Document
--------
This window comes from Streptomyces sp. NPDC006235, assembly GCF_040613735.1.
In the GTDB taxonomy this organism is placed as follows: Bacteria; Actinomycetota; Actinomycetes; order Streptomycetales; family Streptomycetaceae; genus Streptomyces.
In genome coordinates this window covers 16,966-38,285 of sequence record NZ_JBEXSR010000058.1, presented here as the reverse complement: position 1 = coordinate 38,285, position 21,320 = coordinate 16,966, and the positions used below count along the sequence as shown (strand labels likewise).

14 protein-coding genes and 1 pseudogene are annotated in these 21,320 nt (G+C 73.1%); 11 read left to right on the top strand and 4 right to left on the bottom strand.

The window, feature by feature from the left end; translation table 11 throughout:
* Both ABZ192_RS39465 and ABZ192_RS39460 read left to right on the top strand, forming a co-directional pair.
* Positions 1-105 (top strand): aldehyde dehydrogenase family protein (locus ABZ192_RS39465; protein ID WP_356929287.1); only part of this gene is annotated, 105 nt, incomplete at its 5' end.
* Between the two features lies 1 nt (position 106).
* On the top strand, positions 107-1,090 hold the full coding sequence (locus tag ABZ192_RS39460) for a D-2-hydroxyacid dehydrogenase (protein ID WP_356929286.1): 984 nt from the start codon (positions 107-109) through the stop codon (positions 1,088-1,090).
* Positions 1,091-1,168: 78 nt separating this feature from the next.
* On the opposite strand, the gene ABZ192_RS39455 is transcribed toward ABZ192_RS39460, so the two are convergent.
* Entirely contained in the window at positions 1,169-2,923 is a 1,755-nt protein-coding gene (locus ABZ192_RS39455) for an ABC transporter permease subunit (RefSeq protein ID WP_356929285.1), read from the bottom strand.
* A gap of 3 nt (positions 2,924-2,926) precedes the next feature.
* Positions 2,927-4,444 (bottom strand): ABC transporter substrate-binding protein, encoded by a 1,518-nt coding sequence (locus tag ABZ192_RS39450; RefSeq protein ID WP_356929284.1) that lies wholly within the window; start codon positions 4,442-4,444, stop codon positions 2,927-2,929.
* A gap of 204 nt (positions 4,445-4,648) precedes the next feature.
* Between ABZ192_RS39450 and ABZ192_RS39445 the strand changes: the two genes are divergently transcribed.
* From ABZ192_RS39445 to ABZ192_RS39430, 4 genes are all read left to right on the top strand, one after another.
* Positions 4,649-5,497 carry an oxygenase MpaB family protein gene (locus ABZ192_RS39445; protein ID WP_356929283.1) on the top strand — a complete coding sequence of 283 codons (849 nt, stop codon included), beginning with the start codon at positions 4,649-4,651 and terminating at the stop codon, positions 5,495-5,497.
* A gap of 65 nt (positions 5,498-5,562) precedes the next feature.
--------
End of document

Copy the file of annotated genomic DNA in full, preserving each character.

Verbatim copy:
This window comes from Streptomyces sp. NPDC006235, assembly GCF_040613735.1.
In the GTDB taxonomy this organism is placed as follows: Bacteria; Actinomycetota; Actinomycetes; order Streptomycetales; family Streptomycetaceae; genus Streptomyces.
In genome coordinates this window covers 16,966-38,285 of sequence record NZ_JBEXSR010000058.1, presented here as the reverse complement: position 1 = coordinate 38,285, position 21,320 = coordinate 16,966, and the positions used below count along the sequence as shown (strand labels likewise).

14 protein-coding genes and 1 pseudogene are annotated in these 21,320 nt (G+C 73.1%); 11 read left to right on the top strand and 4 right to left on the bottom strand.

The window, feature by feature from the left end; translation table 11 throughout:
* Both ABZ192_RS39465 and ABZ192_RS39460 read left to right on the top strand, forming a co-directional pair.
* Positions 1-105 (top strand): aldehyde dehydrogenase family protein (locus ABZ192_RS39465; protein ID WP_356929287.1); only part of this gene is annotated, 105 nt, incomplete at its 5' end.
* Between the two features lies 1 nt (position 106).
* On the top strand, positions 107-1,090 hold the full coding sequence (locus tag ABZ192_RS39460) for a D-2-hydroxyacid dehydrogenase (protein ID WP_356929286.1): 984 nt from the start codon (positions 107-109) through the stop codon (positions 1,088-1,090).
* Positions 1,091-1,168: 78 nt separating this feature from the next.
* On the opposite strand, the gene ABZ192_RS39455 is transcribed toward ABZ192_RS39460, so the two are convergent.
* Entirely contained in the window at positions 1,169-2,923 is a 1,755-nt protein-coding gene (locus ABZ192_RS39455) for an ABC transporter permease subunit (RefSeq protein ID WP_356929285.1), read from the bottom strand.
* A gap of 3 nt (positions 2,924-2,926) precedes the next feature.
* Positions 2,927-4,444 (bottom strand): ABC transporter substrate-binding protein, encoded by a 1,518-nt coding sequence (locus tag ABZ192_RS39450; RefSeq protein ID WP_356929284.1) that lies wholly within the window; start codon positions 4,442-4,444, stop codon positions 2,927-2,929.
* A gap of 204 nt (positions 4,445-4,648) precedes the next feature.
* Between ABZ192_RS39450 and ABZ192_RS39445 the strand changes: the two genes are divergently transcribed.
* From ABZ192_RS39445 to ABZ192_RS39430, 4 genes are all read left to right on the top strand, one after another.
* Positions 4,649-5,497 carry an oxygenase MpaB family protein gene (locus ABZ192_RS39445; protein ID WP_356929283.1) on the top strand — a complete coding sequence of 283 codons (849 nt, stop codon included), beginning with the start codon at positions 4,649-4,651 and terminating at the stop codon, positions 5,495-5,497.
* A gap of 65 nt (positions 5,498-5,562) precedes the next feature.